Instagram and the tiny moments of our lives
[box title="Note"] This is an advance excerpt from The Social Media Side Door, my book about the ways social media has rewritten the rules of access and influence. Subscribe to receive more excerpts, tips, and side door strategies.[/box]
Memories replay before him All the tiny moments of his life Laying round in bed on a Saturday morning Two daughters and a wife Two daughters and a beautiful wife
-Drive-By Truckers, “Two Daughters and a Beautiful Wife”
[dropcap]W[/dropcap]hether Instagram is worth $1 billion (the sum, in cash and stock, paid by Facebook for the photo sharing service) isn’t for me to decide. But 30 million users worldwide have decided that it adds value to their lives, and I’m one of them. Plenty of photo-sharing apps exist, so why has Instagram struck such a chord?
The different profiles and activities that comprise our social presence create an image of who we are. They provide access to different areas of our lives—the areas we choose to share with the world. Most of this information is conveyed by what we write, what we share, and the photos we post.
Photography is a visceral medium, and we are visual creatures. Photos require little explanation or contemplation—they convey information with remarkable efficiency. The rise of social media has proven just how much about ourselves and our experiences we want to share, but perhaps more interestingly, it has shown us how much we care about other people’s lives. Some of this interest is affection; some of it is fascination; and some of it might even be schadenfreude (I can’t be alone in occasionally looking up the classmates that use to call me a nerd to see how miserable they are now). We like to share and consume the tiny moments of our lives, and Instagram’s filters and ease of use made this an even more rewarding experience than it already was. (Facebook’s success has a lot to do with our affinity for photos, but the unprocessed digital photos we encounter on Facebook aren’t usually very flattering or aesthetically pleasing).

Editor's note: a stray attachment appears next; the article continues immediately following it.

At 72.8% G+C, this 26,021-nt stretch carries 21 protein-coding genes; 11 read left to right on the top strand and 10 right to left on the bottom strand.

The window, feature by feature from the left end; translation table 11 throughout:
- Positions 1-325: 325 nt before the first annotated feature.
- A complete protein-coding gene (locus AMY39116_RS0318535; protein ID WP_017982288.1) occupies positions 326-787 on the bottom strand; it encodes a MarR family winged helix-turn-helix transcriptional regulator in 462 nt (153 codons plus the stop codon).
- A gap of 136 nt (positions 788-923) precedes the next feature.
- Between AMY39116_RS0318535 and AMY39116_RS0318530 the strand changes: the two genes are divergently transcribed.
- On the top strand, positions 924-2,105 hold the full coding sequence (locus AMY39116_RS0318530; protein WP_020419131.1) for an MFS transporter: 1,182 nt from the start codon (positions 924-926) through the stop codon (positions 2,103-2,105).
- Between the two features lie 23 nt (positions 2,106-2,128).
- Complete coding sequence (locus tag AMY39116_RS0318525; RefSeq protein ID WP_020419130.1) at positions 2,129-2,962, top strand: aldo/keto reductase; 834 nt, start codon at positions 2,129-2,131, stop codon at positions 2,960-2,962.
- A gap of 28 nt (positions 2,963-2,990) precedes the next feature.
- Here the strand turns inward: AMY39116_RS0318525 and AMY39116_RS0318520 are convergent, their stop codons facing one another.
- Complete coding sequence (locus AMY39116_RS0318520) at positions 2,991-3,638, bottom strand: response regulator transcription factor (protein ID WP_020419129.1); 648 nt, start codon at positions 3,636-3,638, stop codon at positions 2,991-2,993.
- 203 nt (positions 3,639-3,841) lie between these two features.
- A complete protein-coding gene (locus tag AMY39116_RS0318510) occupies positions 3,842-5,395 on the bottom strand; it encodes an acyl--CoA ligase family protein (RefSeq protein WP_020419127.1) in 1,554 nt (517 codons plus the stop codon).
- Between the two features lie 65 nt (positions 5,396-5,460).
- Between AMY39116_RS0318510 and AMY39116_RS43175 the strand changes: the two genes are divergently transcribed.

Katie Couric’s use of Instagram is the perfect social side door story. A celebrity, an emerging social tool, and a level of intimacy that would have been hard to imagine a decade ago. Couric posts the tiny moments of her life. Some are happy moments: making goofy faces with Wendy Williams, a victory pose in the doorway of her new studio. Some are sad: a program from the funeral of her friend Charla Krupp. But they’re all tiny moments from the life of Katie Couric, and there’s something magical about them, which is why 11,248 people follow her. This number is just a fraction of the 416,252 Twitter followers Couric has gathered. Many of her photos have only a few comments, and some have none. If you wanted to say something to Katie Couric—and you wanted to make sure she reads it—which medium would you choose? Twitter, where she is mentioned more than 75 times a day, or Instagram, where the number is much, much smaller?
Some social side doors are wider than others. It’s all about context, saturation, and end goals.
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